Time for action to bring children together at school
News Letter editorial of Tuesday August 3 2021:
There has long been statistical evidence of a widespread desire to bring children together at an early age.
It is also unsurprising that those supporting such an idea are increasing in number. After all there is now an entire generation which has grown up since the Belfast Agreement and have demonstrated in how they live their lives and they vote that they are tired of many of the old ways in which Northern Ireland has operated.
But it is nonetheless significant for several reasons. Tribal positions have hardened since Brexit yet that has not happened here. The Assembly is considering legislation to accelerate the integration of schools and major decisions about closing some smaller schools have been put off for so long that they are getting increasingly hard to ignore.
While that is happening, the MLAs and the minister who will be taking those decisions are preparing to face voters in next May’s election. In that context, evidence of public opinion on this issue could have added impact.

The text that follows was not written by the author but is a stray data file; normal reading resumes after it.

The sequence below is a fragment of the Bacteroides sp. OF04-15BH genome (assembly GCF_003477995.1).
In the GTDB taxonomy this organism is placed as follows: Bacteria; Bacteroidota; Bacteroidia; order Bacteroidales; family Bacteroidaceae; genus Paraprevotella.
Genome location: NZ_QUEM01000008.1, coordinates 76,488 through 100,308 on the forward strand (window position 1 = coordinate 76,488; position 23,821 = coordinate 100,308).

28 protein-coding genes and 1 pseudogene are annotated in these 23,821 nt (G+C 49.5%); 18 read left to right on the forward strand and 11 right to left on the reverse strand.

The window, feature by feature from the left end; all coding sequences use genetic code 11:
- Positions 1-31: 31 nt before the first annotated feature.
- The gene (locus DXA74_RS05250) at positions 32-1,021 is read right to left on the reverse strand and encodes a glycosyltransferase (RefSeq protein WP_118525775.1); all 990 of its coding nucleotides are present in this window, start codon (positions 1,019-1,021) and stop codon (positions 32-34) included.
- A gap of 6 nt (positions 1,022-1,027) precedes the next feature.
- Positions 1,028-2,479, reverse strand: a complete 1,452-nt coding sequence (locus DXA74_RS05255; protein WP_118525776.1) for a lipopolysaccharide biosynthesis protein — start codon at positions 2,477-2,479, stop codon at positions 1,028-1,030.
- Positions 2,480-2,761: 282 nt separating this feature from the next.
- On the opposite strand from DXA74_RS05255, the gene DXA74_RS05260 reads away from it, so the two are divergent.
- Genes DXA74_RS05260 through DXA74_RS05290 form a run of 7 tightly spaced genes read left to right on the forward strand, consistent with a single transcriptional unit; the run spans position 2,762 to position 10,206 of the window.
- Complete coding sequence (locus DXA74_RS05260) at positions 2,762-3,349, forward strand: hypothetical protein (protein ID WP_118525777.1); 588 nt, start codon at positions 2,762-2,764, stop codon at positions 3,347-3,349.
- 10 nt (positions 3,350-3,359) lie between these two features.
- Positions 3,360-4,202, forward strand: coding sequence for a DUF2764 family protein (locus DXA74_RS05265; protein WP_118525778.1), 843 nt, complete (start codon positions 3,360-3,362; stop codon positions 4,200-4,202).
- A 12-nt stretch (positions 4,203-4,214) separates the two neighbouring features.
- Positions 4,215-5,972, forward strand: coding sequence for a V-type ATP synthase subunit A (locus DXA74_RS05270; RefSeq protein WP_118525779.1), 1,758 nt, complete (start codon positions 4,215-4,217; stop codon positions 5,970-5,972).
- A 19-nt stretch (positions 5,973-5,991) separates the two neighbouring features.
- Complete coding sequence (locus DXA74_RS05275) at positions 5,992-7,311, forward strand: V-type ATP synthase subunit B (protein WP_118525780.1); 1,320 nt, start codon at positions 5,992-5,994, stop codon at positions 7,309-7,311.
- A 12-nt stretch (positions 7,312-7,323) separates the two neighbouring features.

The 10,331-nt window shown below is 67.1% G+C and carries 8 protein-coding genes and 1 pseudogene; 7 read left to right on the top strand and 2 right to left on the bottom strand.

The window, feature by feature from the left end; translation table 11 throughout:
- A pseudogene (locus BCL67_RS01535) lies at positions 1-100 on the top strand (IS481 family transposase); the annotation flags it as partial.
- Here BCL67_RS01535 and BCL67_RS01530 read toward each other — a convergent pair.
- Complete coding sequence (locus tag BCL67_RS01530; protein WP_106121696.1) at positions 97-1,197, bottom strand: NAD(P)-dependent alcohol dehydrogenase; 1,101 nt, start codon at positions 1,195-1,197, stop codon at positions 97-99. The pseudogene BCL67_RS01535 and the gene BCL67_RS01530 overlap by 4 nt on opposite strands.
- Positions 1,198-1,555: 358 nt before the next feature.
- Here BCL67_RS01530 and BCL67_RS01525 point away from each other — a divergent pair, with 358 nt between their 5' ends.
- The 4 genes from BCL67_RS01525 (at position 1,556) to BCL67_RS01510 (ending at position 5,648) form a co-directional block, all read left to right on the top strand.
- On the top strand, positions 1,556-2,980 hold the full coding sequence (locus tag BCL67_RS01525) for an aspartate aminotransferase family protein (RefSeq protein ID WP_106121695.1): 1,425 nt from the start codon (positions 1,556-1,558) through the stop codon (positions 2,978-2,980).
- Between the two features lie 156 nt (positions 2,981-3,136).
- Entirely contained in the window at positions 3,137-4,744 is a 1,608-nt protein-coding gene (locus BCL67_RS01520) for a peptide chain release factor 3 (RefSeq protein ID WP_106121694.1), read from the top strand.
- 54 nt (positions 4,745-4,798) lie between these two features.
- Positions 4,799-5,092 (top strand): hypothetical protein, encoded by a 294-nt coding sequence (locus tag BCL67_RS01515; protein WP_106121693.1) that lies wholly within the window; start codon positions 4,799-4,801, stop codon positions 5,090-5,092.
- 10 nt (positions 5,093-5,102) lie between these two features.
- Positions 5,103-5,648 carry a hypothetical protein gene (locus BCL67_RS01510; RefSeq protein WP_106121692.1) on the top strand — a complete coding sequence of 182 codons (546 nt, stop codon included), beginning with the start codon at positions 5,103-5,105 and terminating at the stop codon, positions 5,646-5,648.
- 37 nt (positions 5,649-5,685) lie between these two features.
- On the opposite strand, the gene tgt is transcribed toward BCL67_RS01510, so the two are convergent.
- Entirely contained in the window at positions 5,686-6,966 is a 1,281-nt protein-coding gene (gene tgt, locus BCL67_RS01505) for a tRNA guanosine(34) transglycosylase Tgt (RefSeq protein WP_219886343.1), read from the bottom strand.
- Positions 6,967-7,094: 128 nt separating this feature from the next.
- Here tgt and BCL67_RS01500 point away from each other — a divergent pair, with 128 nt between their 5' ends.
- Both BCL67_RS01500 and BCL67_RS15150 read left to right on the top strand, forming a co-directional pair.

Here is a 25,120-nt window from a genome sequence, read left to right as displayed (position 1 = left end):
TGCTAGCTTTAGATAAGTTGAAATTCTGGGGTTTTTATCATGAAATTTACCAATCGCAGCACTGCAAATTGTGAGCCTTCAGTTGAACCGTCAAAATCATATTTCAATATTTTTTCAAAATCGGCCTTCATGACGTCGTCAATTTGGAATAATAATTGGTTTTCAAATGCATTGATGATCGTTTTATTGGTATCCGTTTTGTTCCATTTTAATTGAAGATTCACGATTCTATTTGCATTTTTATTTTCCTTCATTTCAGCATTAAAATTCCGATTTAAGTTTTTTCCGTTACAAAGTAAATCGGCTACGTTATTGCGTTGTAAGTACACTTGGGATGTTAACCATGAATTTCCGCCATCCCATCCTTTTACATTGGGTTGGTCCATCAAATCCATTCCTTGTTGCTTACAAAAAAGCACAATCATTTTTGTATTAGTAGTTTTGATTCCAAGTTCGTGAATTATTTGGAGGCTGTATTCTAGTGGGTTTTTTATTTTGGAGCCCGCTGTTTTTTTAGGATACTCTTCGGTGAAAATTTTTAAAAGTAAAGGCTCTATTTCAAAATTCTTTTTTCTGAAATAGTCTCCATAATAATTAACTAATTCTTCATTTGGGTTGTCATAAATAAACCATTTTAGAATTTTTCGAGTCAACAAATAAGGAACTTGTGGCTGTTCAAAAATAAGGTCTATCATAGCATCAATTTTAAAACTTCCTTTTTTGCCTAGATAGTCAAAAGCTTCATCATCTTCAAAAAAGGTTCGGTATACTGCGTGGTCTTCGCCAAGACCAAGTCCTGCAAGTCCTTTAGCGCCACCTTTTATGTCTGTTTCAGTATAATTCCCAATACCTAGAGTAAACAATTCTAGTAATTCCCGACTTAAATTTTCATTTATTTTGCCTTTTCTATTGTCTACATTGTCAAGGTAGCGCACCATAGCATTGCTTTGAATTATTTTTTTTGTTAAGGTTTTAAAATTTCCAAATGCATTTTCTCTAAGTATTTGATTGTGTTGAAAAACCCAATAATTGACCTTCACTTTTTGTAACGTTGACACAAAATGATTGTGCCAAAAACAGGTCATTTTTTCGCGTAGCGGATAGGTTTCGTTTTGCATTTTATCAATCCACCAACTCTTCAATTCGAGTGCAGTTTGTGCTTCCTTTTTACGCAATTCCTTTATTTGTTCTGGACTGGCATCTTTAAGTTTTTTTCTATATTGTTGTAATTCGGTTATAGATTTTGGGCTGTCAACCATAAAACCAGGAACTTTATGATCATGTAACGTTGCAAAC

It is now more than a decade since the then first minister, Peter Robinson, denounced the “benign apartheid” of segregated education systems. But progress at translating words into action has been slow.
One reason has been the Catholic Church’s desire to retain its schools. This is in many ways wholly understandable, given how Catholics have over decades worked to build some of Northern Ireland’s most successful schools. However, keeping children apart is demonstrably problematic and it is time for politicians to lead – but sensitively.
For now, the best way may be through shared education – schools retaining their identity, but pupils coming together for certain subjects. That would also encourage schools to specialise in academic or vocational subjects, thus contributing to improved educational, as well as societal, outcomes.